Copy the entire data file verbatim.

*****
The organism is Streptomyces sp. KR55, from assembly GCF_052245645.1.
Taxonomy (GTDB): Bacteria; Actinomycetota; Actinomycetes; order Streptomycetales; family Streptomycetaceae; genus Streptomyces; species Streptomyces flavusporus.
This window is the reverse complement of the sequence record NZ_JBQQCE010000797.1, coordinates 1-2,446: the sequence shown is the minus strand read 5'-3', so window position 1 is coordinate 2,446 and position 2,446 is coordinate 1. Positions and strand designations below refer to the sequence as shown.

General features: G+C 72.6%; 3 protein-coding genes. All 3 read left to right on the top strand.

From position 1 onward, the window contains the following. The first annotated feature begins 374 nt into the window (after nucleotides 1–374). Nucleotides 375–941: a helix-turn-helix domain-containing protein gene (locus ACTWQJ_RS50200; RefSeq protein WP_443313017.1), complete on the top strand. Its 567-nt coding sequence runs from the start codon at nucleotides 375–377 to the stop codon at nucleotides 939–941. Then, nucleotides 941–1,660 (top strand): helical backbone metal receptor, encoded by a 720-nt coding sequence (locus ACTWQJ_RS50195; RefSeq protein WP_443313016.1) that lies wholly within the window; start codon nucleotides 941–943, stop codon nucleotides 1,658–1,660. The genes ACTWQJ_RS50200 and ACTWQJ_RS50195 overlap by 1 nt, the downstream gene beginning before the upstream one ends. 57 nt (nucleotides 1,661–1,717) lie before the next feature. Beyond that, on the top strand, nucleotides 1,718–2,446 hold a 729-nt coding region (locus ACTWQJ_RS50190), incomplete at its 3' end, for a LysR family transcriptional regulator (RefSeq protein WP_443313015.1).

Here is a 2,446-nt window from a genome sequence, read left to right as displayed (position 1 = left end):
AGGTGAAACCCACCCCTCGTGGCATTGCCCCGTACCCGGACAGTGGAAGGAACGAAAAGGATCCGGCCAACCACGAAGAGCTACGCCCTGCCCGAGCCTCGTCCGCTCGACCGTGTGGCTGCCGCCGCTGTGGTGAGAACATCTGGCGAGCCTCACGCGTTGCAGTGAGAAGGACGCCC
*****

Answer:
The organism is Streptomyces sp. KR55, from assembly GCF_052245645.1.
Taxonomy (GTDB): Bacteria; Actinomycetota; Actinomycetes; order Streptomycetales; family Streptomycetaceae; genus Streptomyces; species Streptomyces flavusporus.
This window is the reverse complement of the sequence record NZ_JBQQCE010000797.1, coordinates 1-2,446: the sequence shown is the minus strand read 5'-3', so window position 1 is coordinate 2,446 and position 2,446 is coordinate 1. Positions and strand designations below refer to the sequence as shown.

General features: G+C 72.6%; 3 protein-coding genes. All 3 read left to right on the top strand.

From position 1 onward, the window contains the following. The first annotated feature begins 374 nt into the window (after nucleotides 1–374). Nucleotides 375–941: a helix-turn-helix domain-containing protein gene (locus ACTWQJ_RS50200; RefSeq protein WP_443313017.1), complete on the top strand. Its 567-nt coding sequence runs from the start codon at nucleotides 375–377 to the stop codon at nucleotides 939–941. Then, nucleotides 941–1,660 (top strand): helical backbone metal receptor, encoded by a 720-nt coding sequence (locus ACTWQJ_RS50195; RefSeq protein WP_443313016.1) that lies wholly within the window; start codon nucleotides 941–943, stop codon nucleotides 1,658–1,660. The genes ACTWQJ_RS50200 and ACTWQJ_RS50195 overlap by 1 nt, the downstream gene beginning before the upstream one ends. 57 nt (nucleotides 1,661–1,717) lie before the next feature. Beyond that, on the top strand, nucleotides 1,718–2,446 hold a 729-nt coding region (locus ACTWQJ_RS50190), incomplete at its 3' end, for a LysR family transcriptional regulator (RefSeq protein WP_443313015.1).

Here is a 2,446-nt window from a genome sequence, read left to right as displayed (position 1 = left end):
AGGTGAAACCCACCCCTCGTGGCATTGCCCCGTACCCGGACAGTGGAAGGAACGAAAAGGATCCGGCCAACCACGAAGAGCTACGCCCTGCCCGAGCCTCGTCCGCTCGACCGTGTGGCTGCCGCCGCTGTGGTGAGAACATCTGGCGAGCCTCACGCGTTGCAGTGAGAAGGACGCCC